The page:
The Era of Good Feelings America during the 1800's

The new American country is thriving. Determination to grow and improve is overwhelming. Being an American in the early 1800's means to have pride in one's country and culture. Citizens have pleasure in their new found freedom and way of life.

Political growth has only prospered during the presidency of James Monroe. A leading supporter of economic nationalism, Henry Clay created his own american system. It includes federal spending on transportation projects, taxes on transported goods, and strong National banks. "Government is a trust, and the officers of the government are trustees; and both the trust and the trustees are created for the benefit of the people." -Henry Clay. He believed he was responsible to help the people of the country and the country as a whole.

One form of folk art is making quilts.

While America strives to create a new and unique culture, many of the art traditions from Europe are used in everyday life. Not only trained professional artists use these techniques. Many regular citizens make folk art using colorful paterns, signs, and murals. They made illustrations and sewed symbols of their country and things from everyday life. Professionals create detailed portraits that capture personalities. John James Audubon is a naturalist. He uses techniques that distinguish nature. "As I grew up I was fervently desirous of becoming acquainted with Nature." -John James Audubon. As a way to do this, he draws birds from the vast american scenery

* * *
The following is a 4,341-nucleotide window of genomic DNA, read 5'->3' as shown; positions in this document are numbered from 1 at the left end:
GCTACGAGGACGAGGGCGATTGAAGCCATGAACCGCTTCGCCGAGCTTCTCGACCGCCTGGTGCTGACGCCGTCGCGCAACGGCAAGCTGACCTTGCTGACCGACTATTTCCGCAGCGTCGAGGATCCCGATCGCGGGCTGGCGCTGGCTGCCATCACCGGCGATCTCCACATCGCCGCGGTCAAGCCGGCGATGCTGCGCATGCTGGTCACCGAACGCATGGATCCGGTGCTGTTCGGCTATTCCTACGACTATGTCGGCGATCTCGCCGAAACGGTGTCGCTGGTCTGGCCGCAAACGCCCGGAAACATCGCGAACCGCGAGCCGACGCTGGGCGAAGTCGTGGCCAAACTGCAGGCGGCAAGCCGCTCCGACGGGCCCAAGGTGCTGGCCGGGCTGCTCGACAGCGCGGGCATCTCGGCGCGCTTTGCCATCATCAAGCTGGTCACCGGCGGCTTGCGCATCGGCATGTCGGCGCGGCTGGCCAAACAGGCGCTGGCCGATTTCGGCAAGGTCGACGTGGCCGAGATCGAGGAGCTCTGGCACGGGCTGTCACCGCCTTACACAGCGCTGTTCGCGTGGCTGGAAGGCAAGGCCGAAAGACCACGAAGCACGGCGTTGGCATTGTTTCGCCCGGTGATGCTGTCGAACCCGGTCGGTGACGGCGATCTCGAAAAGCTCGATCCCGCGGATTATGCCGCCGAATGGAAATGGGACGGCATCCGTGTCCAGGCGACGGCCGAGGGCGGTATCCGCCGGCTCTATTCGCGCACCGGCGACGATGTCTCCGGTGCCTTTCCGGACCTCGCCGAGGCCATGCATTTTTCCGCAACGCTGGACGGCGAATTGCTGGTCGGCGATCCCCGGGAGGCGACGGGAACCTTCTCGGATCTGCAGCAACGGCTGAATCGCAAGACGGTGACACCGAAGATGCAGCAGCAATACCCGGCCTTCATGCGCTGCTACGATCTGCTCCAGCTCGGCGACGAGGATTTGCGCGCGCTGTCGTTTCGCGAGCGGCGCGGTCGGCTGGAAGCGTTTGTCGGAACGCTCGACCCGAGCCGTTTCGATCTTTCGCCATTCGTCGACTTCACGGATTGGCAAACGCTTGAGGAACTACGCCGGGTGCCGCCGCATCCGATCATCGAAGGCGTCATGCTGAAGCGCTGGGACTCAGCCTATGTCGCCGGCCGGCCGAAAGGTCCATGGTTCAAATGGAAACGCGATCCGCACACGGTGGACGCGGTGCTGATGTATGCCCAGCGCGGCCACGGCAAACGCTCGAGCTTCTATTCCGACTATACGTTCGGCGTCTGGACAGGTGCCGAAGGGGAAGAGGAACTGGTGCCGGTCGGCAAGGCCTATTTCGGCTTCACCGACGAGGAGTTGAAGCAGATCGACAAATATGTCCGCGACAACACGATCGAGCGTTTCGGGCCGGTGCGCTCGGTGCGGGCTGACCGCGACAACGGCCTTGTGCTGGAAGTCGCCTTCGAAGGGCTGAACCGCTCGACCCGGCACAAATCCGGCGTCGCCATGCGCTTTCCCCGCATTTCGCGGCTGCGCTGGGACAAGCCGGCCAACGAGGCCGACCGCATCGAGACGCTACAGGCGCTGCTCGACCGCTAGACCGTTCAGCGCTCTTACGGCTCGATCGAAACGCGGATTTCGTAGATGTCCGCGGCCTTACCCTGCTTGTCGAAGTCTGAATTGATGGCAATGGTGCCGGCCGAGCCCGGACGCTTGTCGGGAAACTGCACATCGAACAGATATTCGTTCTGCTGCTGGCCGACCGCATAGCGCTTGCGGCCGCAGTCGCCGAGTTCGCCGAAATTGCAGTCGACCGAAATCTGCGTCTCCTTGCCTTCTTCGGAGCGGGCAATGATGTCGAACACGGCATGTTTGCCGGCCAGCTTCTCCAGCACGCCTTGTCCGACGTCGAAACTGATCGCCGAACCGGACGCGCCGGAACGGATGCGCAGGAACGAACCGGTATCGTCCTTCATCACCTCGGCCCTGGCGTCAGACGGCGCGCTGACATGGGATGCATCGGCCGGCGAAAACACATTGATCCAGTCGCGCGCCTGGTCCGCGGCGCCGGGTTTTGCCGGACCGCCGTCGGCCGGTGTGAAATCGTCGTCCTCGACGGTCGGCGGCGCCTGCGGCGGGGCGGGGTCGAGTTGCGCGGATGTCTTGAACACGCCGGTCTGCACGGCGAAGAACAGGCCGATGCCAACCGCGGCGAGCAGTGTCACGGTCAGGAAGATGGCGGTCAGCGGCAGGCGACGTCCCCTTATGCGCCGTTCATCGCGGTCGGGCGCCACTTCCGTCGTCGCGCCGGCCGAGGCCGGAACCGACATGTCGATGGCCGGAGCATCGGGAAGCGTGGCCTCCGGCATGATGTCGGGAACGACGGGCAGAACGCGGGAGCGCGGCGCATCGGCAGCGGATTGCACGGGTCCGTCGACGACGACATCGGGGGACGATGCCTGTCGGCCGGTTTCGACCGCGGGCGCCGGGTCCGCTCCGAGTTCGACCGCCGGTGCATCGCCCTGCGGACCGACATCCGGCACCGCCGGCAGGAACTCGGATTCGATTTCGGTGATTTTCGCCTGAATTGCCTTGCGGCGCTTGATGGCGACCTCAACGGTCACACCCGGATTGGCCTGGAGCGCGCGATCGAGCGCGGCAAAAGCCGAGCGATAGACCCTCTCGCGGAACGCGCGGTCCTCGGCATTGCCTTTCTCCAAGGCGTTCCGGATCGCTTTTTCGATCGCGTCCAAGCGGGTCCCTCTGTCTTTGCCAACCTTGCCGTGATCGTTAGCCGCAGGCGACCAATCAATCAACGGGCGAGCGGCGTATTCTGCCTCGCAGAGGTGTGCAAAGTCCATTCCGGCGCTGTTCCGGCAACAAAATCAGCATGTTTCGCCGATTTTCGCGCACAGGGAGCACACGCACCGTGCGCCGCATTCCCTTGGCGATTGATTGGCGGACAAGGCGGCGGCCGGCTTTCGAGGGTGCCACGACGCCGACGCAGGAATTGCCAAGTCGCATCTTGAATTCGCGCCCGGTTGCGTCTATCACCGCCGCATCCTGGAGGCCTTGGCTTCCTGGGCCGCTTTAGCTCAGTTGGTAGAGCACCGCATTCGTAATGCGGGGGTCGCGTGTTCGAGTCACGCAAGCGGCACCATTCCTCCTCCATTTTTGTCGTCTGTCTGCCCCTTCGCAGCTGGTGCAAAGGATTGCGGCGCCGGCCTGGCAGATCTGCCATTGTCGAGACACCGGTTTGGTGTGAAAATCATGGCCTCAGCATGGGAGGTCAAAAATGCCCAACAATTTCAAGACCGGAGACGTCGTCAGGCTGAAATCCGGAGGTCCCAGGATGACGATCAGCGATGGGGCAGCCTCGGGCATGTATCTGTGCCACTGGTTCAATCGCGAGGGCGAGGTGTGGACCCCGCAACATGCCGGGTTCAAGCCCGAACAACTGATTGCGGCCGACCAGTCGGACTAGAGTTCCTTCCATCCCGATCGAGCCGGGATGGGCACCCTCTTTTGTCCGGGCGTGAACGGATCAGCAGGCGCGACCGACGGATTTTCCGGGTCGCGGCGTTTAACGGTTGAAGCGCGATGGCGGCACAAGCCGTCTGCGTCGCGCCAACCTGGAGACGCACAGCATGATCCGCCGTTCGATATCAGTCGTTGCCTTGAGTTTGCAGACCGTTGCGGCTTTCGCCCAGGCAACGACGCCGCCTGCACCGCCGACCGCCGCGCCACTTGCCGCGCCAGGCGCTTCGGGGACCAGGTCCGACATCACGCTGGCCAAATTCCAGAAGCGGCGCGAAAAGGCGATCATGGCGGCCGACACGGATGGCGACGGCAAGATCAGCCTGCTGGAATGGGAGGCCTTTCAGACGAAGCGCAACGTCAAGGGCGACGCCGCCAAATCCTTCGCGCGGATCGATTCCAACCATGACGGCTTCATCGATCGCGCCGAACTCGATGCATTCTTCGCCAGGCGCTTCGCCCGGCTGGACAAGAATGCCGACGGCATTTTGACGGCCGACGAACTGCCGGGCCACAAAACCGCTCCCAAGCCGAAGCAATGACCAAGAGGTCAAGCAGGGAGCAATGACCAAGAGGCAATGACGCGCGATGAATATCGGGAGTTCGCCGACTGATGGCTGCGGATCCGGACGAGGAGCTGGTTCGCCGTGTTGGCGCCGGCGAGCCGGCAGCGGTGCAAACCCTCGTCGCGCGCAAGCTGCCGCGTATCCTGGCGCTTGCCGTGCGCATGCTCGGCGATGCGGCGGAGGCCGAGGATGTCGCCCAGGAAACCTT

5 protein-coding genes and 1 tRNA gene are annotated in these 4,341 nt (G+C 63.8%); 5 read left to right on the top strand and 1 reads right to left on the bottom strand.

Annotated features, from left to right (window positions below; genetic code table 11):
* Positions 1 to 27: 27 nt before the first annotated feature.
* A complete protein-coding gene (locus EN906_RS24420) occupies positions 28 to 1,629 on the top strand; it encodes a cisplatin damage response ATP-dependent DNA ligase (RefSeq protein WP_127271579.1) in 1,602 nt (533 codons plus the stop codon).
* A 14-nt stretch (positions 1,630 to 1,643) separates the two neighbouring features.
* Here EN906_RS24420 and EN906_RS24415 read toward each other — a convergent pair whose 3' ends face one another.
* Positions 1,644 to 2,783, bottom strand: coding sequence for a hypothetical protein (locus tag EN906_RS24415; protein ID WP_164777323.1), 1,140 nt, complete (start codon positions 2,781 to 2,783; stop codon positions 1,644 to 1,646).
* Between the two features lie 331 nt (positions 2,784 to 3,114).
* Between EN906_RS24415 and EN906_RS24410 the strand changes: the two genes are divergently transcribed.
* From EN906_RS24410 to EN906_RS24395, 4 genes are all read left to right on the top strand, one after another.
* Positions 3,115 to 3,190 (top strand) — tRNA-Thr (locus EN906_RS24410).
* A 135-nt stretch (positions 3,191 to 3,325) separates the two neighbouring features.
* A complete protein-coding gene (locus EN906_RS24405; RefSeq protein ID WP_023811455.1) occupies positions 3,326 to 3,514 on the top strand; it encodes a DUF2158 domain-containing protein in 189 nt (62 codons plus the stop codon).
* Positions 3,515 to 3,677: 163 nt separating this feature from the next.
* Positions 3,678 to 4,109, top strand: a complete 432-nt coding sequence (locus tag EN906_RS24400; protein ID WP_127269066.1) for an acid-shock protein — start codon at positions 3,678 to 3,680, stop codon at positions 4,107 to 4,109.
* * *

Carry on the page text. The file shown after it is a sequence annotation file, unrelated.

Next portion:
Early music

Music has a strong impact on the growing nation. A wide array of music sweeps across the country. From classical music, played by orchestras, to spiritual songs, sung by African American slaves, music has become a strong influence on every person. Other forms of music include folk songs and minstrel. Music is used to dance or sing along with, to tell stories, or just to entertain. Songs can expressed hard times and accomplishments. Maryland Lawyer, Francis Scott Key, made a poem, that later turned into a song. "Oh, say, can you see, by the dawn's early light, What so proudly we hail'd at the twilight's last gleaming? Whose broad stripes and bright stars, thro' the perilous fight..." He wrote this as a way to establish how great and magical this moment was.

New ideas in literature have began to sprout in American writing. The technique of romanticism arrived recently. The idea of something mysterious or strange is incorporated in many new writings. One that is wildly popular is "Sleepy Hollow" authored by Washington Irving. It tells the story of a headless horseman who terrorizes the town of Sleepy Hollow. A quote from the story tells of witches and spells. "Some say that the place was bewitched by a high German doctor..." -Sleepy Hollow, Washington Erving. This technique of romanticism seems to pull everyone's interest as it influences new writers.

Although some of the citizens, such as slaves or women, would not think of this time as the Era of Good Feelings, the country is in the best condition it has ever been in. The economy is thriving and the new american culture is being built. Other than the new culture, slave rights have been put into place, and many slaves have been freed.

In conclusion, Being an American in the Early 1800's means to be proud and honored to be a part of their country. There has been growth within music, literature, art, and politics. A new American culture has been created and is thriving along with it's people.

"The Star-Spangled Banner." Wikipedia. Wikimedia Foundation, 19 Feb. 2017. Web. 20 Feb. 2017. <>. "John James Audubon." Wikipedia. Wikimedia Foundation, 17 Feb. 2017. Web. 20 Feb. 2017. <>. Shmoop Editorial Team. "The Legend of Sleepy Hollow Quotes." Shmoop. Shmoop University, 11 Nov. 2008. Web. 21 Feb. 2017. <>. "Public Trust." Public Trust - Wikiquote. N.p., n.d. Web. 21 Feb. 2017. <>.


Created with images by Tony Fischer Photography - "James Monroe, 5th US President, 1817-1825" • Family O'Abé - "Flag in the fading sun" • Glyn Lowe Photoworks. - "The White House, Northside, Washington DC" • Muffet - "1895 quilt" • Runder - "music wall" • paulbr75 - "sleepy hollow sign cemetary sign" • dbking - "Emancipation statue at Lincoln Park"

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